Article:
ADDIS ABABA, Ethiopia — President Barack Obama urged African leaders from across the continent Tuesday to fight corruption, violence and human rights violations in a long and winding speech in which he also pointed out the shortcomings of some countries' leaders, including the Ethiopian and Kenyan hosts of his five-day trip to East Africa.
As the first U.S. president to address the 54 nations of the African Union, Obama switched between preaching, cajoling and even joking to make his case for democratic reforms that he argued are crucial to the rise of the continent.
"Africa's progress will depend on democracy because Africans, like people everywhere, deserve the dignity of being in control of their own lives," Obama said. "I'm convinced that nations cannot realize the full promise of independence until they fully protect the rights of their people."
Yet, he went on, the rights to free and fair elections and freedom of speech, press and assembly are denied to many Africans.
In his father's homeland of Kenya, he said, "the remarkable gains that country has made cannot be jeopardized by restrictions on civil society."
Likewise, Ethiopia cannot unleash its full potential "if it jails journalists or restricts legitimate opposition groups from participating in the campaign process."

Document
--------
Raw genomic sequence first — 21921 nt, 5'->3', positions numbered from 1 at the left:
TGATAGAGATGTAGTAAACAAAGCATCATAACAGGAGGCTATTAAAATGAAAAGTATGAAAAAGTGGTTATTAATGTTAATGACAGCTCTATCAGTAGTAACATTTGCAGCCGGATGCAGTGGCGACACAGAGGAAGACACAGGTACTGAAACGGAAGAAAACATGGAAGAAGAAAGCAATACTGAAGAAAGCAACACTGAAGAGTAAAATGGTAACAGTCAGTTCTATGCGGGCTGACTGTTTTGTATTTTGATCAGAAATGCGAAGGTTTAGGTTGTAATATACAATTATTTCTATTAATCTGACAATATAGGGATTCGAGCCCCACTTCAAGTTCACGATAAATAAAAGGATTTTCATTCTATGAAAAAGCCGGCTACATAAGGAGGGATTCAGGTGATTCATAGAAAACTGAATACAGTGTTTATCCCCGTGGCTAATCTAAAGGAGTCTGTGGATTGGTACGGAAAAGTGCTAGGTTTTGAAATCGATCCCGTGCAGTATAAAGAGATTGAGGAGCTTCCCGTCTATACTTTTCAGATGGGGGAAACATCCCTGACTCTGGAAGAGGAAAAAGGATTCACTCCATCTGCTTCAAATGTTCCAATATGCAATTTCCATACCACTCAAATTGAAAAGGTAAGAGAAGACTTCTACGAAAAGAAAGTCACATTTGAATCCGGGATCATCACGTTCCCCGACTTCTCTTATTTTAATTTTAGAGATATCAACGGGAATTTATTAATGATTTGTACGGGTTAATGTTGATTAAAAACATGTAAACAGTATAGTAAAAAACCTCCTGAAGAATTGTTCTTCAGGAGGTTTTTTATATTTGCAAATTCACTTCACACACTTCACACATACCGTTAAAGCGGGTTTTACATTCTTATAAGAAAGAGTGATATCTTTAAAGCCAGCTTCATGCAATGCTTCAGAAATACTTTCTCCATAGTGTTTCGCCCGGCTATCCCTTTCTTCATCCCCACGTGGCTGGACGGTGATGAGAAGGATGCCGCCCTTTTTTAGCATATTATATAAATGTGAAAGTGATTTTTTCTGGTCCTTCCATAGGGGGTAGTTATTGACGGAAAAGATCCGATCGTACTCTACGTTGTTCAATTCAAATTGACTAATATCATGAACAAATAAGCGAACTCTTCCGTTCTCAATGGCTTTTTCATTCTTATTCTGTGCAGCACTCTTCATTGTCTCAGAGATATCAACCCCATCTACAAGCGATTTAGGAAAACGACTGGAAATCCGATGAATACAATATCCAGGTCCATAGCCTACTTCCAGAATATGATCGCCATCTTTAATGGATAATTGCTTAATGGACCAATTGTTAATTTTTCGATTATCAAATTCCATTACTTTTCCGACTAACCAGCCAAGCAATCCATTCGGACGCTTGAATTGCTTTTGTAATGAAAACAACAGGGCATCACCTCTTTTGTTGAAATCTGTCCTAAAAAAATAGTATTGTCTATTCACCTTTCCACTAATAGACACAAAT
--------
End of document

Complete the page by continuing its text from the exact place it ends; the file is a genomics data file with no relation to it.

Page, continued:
Leaders of the Central African Republican must commit to "inclusive elections and a peaceful transition," he said. In Mali, he added, a comprehensive peace agreement that has been reached must be fulfilled.
"And leaders in Sudan must know that their nation will never truly thrive so long as they wage war against their own people," he warned. "The world will not forget about Darfur."
The address drew wild cheers and applause at several points, in waves across parts of the audience depending on how fully its members agreed with his calls for freedom for gays and lesbians, an end to female genital mutilation and promotion of full rights for women.
It marked the end of his trip to Kenya and Ethiopia — his fifth to the African continent, the most of any sitting U.S. president. Immediately after delivering the address, he headed for the airport.
As he spoke, he deviated frequently from his prepared remarks, turning one solemn passage about the importance of peaceful transfer of power into a funny riff about how he's turning over his office in 18 months even though he thinks he could win. Many in the audience laughed.
Against a backdrop of crises in Rwanda and Burundi, though, the audience seemed to take the passage seriously. Obama drew the loudest cheers of the day for criticizing African leaders seeking third terms.
The president also veered off script to say he was saying all of these things only as a friend, and not a flawless one.
"This is a conversation we have to have as friends," he said. "American democracy is not perfect."
Success depends on being willing to discuss "what we need to be doing to fulfill the promise of our founding documents," he said.
"We have to be honest," he said, "and strive."